6 Secrets Tax Pros Won’t Share

My name is Joseph Anthony, and I’m a tax pro. I do tax returns for individuals and small businesses in my home city of Portland, Ore., and all over the country.

More than half of you will pay someone like me to prepare your tax returns this year, according to statistics from the IRS. I also talk to other tax professionals from around the country. Because I do what they do, we talk shop and share insights. They tell me things they won’t tell you, including stuff that could help you deal with your own tax pro and maybe even save you money, if only you knew.

Here are six things you’ve probably never been told by a tax pro:

1. That first meeting? You’ll probably get charged less if you’ve got your stuff together. Most tax pros charge based on some combination of hourly rates, complexity of the tax return and the so-called “hassle factor.”Having information dribble in — one form this week, a couple of necessary numbers next week — increases the hassle factor, and the amount the tax pro is going to want to charge. As one tax pro said, “I wish there was a nice way I could tell clients to wait until they think they’ve got all their information and not both sending me part of it now and part later. I cannot complete the puzzle until they give me all the pieces.”Another tax pro was more direct. “Every time I open up a client’s file to add another form or another piece of information, the cost of preparing the return goes up,” he said. “I charge for my time. How else can it be?”

2. The early bird gets more attention. It’s human nature. Early in the tax season, tax pros feel like they have more time. This doesn’t necessarily mean you’re going to get a “better” return — a good tax pro should go through the same questions and process regardless of when the return is done. But you have to figure that if your return is being worked on early in the tax season, a little more time (including time talking with you) is going to go into it than would otherwise be the case. If I had to use a tax pro, I would see him or her in mid-February. Each tax office has its own “crunch” period, but for most the worst weeks fall somewhere between March 15 and April 15. Interestingly, Tax Day itself, April 15, often is not that bad a day. Many tax professionals, including myself, leave that day open for any last-second calls and clients picking up their returns. All the returns that are going out will have been finished by the 13th or 14th of the month.

3. We don’t like last-second rush jobs. And you shouldn’t, either. I want to do a good job for all of my clients. If someone I’ve never talked to before calls me on April 12, saying he needs to file by April 15, I’m probably going to refer him to someone else. I don’t want to take on a new client that close to the deadline and potentially take time from my existing clients. Many of my peers feel the same way about those last-second rush jobs. However, read on to No. 4.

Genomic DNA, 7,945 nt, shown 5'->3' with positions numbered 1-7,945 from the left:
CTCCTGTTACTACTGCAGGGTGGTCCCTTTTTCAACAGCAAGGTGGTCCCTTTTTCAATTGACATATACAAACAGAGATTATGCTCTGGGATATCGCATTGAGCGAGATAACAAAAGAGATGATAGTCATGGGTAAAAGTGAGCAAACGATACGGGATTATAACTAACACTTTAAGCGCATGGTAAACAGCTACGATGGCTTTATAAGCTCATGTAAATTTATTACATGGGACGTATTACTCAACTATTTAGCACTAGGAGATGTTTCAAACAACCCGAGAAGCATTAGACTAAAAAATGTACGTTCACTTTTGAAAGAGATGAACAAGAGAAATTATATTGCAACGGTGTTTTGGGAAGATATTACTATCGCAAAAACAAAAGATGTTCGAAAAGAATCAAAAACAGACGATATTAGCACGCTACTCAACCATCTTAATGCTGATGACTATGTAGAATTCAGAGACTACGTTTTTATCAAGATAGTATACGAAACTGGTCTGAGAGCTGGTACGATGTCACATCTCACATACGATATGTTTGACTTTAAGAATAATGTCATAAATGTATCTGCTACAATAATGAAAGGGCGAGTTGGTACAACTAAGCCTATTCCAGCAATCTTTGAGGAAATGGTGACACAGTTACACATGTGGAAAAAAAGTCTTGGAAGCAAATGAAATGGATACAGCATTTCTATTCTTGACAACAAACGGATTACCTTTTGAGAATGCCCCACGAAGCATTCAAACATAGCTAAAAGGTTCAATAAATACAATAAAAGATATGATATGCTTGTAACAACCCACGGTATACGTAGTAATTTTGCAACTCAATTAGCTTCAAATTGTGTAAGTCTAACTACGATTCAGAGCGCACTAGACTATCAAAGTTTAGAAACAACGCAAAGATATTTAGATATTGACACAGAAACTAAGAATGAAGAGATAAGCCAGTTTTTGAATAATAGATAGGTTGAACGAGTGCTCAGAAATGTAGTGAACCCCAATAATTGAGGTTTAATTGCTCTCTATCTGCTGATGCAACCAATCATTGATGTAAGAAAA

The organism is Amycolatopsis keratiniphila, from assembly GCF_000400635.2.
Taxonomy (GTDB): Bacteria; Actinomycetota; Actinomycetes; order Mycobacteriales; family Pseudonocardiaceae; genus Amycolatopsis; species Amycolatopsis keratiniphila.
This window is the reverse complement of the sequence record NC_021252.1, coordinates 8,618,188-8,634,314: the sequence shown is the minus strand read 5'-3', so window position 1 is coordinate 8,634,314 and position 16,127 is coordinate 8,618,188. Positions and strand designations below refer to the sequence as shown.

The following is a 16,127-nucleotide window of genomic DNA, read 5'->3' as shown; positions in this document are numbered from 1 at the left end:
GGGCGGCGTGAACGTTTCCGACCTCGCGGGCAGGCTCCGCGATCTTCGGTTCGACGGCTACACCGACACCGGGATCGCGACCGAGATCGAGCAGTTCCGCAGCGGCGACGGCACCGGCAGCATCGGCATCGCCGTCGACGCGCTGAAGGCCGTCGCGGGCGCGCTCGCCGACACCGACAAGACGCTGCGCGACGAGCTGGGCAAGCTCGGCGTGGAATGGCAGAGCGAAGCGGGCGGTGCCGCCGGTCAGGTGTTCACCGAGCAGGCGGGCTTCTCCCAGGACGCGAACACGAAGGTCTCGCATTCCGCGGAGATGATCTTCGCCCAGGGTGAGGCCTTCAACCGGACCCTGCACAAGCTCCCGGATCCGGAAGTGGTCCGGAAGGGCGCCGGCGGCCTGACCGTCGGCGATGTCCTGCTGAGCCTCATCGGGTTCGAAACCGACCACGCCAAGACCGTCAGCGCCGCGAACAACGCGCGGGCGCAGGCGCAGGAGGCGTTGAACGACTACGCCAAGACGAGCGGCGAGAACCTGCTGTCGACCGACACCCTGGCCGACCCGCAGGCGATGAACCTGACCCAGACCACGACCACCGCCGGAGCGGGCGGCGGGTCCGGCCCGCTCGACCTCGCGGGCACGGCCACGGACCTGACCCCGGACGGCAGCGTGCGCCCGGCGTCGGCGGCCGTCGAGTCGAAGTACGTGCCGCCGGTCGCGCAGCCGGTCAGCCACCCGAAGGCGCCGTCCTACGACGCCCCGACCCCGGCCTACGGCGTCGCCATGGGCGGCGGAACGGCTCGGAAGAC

4. Extensions are fine by us. Many taxpayers worry that they’re going to have trouble with the IRS if they file an extension. I’ve never seen any evidence of that. In fact, extensions are the perfect solution for the taxpayer who would otherwise be a “rush job.” It’s way better to file an extension and send in an accurate return later than it is to rush to meet the April 15 deadline and later discover things you missed that require you to amend the return. With the extra time afforded by an extension, we can go over a client’s tax situation after April 15 and make sure we’ve gotten all the documentation and asked all the questions that could help trim their tax bill. Individuals can get an extra four months to send in their return by filing Form 4868 by April 15.

5. Don’t ask us to help you cheat. We don’t want to do it. We can’t do it. And in a legal proceeding, we may even have to testify that you wanted us to help you evade the law. (Tax professionals maintain the confidentiality of their client’s information, but we generally do not have the same kind of attorney-client privilege that lawyers enjoy.)”One client wrote me a letter telling me they were going to have some income that they would not be declaring,” remembers one tax pro. Yikes. There’s a lot a good tax pro can do to help you pay no more in taxes than you are legally required to pay. There’s nothing a good tax pro can do to help you cheat. If that’s the kind of “help” you want, you should just do your own returns.

6. The person preparing your taxes may make less than a fast-food worker. I was in a cab one day and started talking with the driver. It turned out that he had more than one profession. His other job: working during the tax season for one of the big tax return chains. For this part-time, seasonal work, he made about $9 an hour — pretty low, to my mind, for someone doing work so closely related to your financial life. But he wasn’t a certified public accountant or an enrolled agent — professionals recognized as specialists. And he didn’t have to have any formal training beyond the coursework offered by the company that hired him. Firms may have more highly trained or experienced people reviewing the work of low-paid assistants. If you want to know, you’ll have to ask.

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